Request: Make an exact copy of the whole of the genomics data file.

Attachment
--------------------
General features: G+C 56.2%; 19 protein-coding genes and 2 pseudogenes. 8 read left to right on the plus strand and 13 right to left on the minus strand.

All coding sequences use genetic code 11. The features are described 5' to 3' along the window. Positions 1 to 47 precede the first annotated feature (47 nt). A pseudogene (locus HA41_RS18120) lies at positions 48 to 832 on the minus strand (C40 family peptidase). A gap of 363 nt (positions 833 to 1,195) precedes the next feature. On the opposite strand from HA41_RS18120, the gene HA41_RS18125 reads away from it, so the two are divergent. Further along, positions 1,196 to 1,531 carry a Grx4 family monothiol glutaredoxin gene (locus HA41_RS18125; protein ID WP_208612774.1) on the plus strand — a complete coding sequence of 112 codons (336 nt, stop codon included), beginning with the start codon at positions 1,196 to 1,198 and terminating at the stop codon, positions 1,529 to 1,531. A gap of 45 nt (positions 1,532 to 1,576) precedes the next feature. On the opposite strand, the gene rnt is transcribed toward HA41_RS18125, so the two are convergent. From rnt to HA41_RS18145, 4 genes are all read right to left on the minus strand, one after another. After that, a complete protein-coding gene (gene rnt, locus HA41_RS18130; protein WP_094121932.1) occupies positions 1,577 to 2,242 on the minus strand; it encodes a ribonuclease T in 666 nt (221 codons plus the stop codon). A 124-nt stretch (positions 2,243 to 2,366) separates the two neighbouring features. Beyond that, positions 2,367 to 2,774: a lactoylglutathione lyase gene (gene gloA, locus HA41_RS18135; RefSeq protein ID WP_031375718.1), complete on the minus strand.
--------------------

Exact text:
General features: G+C 56.2%; 19 protein-coding genes and 2 pseudogenes. 8 read left to right on the plus strand and 13 right to left on the minus strand.

All coding sequences use genetic code 11. The features are described 5' to 3' along the window. Positions 1 to 47 precede the first annotated feature (47 nt). A pseudogene (locus HA41_RS18120) lies at positions 48 to 832 on the minus strand (C40 family peptidase). A gap of 363 nt (positions 833 to 1,195) precedes the next feature. On the opposite strand from HA41_RS18120, the gene HA41_RS18125 reads away from it, so the two are divergent. Further along, positions 1,196 to 1,531 carry a Grx4 family monothiol glutaredoxin gene (locus HA41_RS18125; protein ID WP_208612774.1) on the plus strand — a complete coding sequence of 112 codons (336 nt, stop codon included), beginning with the start codon at positions 1,196 to 1,198 and terminating at the stop codon, positions 1,529 to 1,531. A gap of 45 nt (positions 1,532 to 1,576) precedes the next feature. On the opposite strand, the gene rnt is transcribed toward HA41_RS18125, so the two are convergent. From rnt to HA41_RS18145, 4 genes are all read right to left on the minus strand, one after another. After that, a complete protein-coding gene (gene rnt, locus HA41_RS18130; protein WP_094121932.1) occupies positions 1,577 to 2,242 on the minus strand; it encodes a ribonuclease T in 666 nt (221 codons plus the stop codon). A 124-nt stretch (positions 2,243 to 2,366) separates the two neighbouring features. Beyond that, positions 2,367 to 2,774: a lactoylglutathione lyase gene (gene gloA, locus HA41_RS18135; RefSeq protein ID WP_031375718.1), complete on the minus strand.